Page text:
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Wednesday, June 29, 2022

25 years of Kudumbashree: Pandemic to floods, how a women’s movement stepped in to steer social change

On May 17, Kudumbashree, Kerala’s flagship programme for women's empowerment and poverty eradication, turned 25.

Written by Shaju Philip | Thiruvananthapuram |
Updated: May 18, 2022 7:57:58 am
Kudumbashree has helped hundreds of women step out of their homes and transition into politics and social life. (Express Archive Photo)

Every week, small groups of women assemble in homes across Kerala, discussing everything from micro-credit schemes to organic farming and food processing. On May 17, Kudumbashree, Kerala’s flagship programme for women’s empowerment and poverty eradication, turned 25.

Launched in 1998 by the then CPI(M)-led government in Kerala as a sequel to the People’s Plan Programme, an experiment in decentralisation of powers to local governments with a focus on local-level planning, Kudumbashree, with a current strength of 45 lakh women in 3 lakh neighbourhood groups (NHGs), has flourished irrespective of the government in power – no mean feat for a state whose politics is known to be deeply partisan.

Besides serving as a permanent link between people and local self-government in the state, Kudumbashree has helped hundreds of women step out of their homes and transition into politics and social life.

After the state introduced 33 per cent reservation for women in three-tier local bodies, it was to Kudumbashree members – usually outspoken, confident women with close links to the neighbourhood – that political parties turned to for potential candidates. By the time the reservation was hiked to 50 per cent in 2010, Kudumbashree had helped hundreds of women take the electoral plunge.

Most women panchayat members in the state have risen from the Kudumbashree network, having been office-bearers of the Area Development Societies (ADS) or Community Development Societies (CDS) of the programme – the two levels of the mission after the NHG that’s the basic unit. It is no surprise then that when elections to Kudumbashree’s ADS and CDS were held across Kerala earlier this year, political parties enthusiastically lobbied to ensure that their nominees got elected as chairpersons.

According to senior CPI(M) leader and state Minister of Local Self-Government M V Govindan, “Kudumbashree has played the biggest role in bringing women in Kerala to the forefront. Apart from contributing to economic growth and enterprise, women members of the mission have stepped up whenever needed – be it during the floods of 2018 or the pandemic. Kudumbashree is the biggest social capital in Kerala,’’ said the minister.

Congress leader and former Rural Development Minister K C Joseph, while agreeing that Kudumbashree has empowered women “in a big way”, said the 25th anniversary of the mission can be an occasion to subject it to an independent review so that the drawbacks can be identified.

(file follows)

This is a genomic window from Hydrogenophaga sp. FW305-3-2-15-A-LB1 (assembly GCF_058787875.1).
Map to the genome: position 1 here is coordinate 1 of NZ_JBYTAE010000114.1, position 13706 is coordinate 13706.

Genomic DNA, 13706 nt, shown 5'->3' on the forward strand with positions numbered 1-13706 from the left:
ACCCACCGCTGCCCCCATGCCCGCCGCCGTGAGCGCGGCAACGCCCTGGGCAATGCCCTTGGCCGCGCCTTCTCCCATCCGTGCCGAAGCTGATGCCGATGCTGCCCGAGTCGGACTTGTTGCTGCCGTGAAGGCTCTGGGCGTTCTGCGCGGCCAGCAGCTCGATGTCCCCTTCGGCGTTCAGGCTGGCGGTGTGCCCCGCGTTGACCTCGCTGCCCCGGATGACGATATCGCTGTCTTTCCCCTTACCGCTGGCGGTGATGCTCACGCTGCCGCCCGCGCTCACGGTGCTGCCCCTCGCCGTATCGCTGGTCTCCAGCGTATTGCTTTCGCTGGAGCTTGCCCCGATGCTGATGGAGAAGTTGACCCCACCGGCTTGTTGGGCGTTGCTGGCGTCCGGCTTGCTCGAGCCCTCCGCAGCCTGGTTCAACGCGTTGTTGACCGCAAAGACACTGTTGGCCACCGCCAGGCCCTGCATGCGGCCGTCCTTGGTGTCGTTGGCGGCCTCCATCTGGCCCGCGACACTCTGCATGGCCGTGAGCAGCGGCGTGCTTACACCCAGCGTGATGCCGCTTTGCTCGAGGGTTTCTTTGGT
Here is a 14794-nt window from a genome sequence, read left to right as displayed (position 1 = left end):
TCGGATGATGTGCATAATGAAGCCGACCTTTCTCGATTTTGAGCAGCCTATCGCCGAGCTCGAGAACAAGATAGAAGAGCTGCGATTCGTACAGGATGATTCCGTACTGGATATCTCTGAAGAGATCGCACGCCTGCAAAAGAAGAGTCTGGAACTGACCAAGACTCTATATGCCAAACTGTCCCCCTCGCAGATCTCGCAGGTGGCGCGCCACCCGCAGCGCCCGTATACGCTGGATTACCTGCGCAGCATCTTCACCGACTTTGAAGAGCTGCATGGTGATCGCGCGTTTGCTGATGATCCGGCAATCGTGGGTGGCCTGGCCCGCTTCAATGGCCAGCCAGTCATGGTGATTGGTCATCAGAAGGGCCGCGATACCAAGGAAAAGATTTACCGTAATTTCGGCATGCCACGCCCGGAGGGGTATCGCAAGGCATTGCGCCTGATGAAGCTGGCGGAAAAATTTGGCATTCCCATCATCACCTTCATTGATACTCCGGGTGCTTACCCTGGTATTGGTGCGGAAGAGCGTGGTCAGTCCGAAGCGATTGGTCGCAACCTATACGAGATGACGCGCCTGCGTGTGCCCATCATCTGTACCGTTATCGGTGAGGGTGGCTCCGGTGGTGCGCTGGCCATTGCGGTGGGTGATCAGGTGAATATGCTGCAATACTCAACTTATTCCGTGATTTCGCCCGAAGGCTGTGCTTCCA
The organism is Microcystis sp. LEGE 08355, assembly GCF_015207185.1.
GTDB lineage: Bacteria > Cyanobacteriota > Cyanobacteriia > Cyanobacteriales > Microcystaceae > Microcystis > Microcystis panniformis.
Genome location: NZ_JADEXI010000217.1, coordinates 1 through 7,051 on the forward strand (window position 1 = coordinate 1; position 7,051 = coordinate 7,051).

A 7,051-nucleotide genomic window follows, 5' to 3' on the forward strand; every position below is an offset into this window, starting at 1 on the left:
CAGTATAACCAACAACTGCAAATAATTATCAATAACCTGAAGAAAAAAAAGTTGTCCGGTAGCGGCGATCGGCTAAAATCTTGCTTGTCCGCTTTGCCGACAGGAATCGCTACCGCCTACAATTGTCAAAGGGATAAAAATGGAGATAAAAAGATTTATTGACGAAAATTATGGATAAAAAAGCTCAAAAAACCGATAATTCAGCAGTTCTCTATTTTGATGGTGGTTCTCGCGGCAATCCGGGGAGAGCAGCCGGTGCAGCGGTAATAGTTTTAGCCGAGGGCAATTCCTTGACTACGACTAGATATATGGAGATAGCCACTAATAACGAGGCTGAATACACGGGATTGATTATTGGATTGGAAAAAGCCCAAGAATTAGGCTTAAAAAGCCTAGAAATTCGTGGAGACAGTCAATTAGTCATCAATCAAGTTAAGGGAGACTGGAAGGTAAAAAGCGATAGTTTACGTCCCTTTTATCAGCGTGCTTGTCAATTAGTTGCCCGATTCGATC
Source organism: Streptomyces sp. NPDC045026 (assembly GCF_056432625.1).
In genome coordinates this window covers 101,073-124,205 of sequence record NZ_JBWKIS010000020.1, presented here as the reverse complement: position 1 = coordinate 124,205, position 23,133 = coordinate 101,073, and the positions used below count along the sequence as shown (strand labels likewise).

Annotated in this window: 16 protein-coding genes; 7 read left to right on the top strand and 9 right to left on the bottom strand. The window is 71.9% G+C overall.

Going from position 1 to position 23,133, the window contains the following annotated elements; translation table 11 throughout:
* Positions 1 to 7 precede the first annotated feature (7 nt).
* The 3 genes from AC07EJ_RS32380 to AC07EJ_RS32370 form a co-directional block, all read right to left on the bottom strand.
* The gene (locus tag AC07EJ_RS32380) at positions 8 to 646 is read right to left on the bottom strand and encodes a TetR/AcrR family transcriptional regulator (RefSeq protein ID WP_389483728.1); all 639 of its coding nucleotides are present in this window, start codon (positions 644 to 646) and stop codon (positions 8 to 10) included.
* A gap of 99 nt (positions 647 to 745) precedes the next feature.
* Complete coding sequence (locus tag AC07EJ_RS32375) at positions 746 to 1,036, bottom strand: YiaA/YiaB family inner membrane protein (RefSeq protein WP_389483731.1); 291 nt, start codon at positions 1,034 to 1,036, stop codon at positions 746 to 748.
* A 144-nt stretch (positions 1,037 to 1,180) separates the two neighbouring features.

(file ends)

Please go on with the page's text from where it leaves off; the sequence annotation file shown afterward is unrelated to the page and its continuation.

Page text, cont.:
Accusing the CPI(M) of converting the Kudumbashree network into its feeder outfit, Joseph said, “Women members are forced to take part in CPI(M) events. Those who do not take part in party events are neglected in the network. The elections to ADS and CDS have been politicised by the CPI(M) and there have been attempts to usurp the control of the mission at the grassroots level,’’ he said.

Over the years, the Kudumbashree mission underwent small changes to its structure.

Until last year, only one woman per family was made a member of the neighbourhood group. That changed last year when the CPI(M) government removed the cap and formed ‘auxiliary units’ under Kudumbashree, encouraging educated homemakers between 18 and 40 to join the neighbourhood groups. So far, 19,000 auxiliary groups with 3 lakh members have come up in Kerala.

Said the minister, “In the 25th year of the programme, we want to bring a new generation of women to the front. Hence, we formed auxiliary groups for educated homemakers and will find jobs to match their qualifications,’’ he said.

Over the years, one of the major initiatives of the mission has been the micro-credit scheme that has freed thousands of families from the clutches of local money lenders. During the pandemic, banks in Kerala provided Rs 1,917 crore as interest-free credit to 25 lakh Kudumbashree members. Kudumbashree NHGs in the state have a deposit of Rs 5,500 crore in Kerala banks.

The mission has also led to women members venturing into organic farming, tourism, agri-business, poultry, food processing and several micro-enterprises. The state mission has an e-commerce platform for marketing of Kudumbashree products.

Earlier this year, Amrutham Nutrimix, a branded nutritional food mix produced and distributed by Kudumbashree for children at anganwadis, had bagged the Glenmark Nutrition Award for 2022 that was organised in partnership with the UN’s World Food Programme. As many as 241 units under Kudumbashree produce 18,000 metric tonnes of this nutritional food every year.

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As part of Kerala’s ‘hunger-free’ project, since 2020, Kudumbashree members have been running over a thousand ‘janakeya hotels’ or canteens in all local bodies that provide food at Rs 20 a plate.

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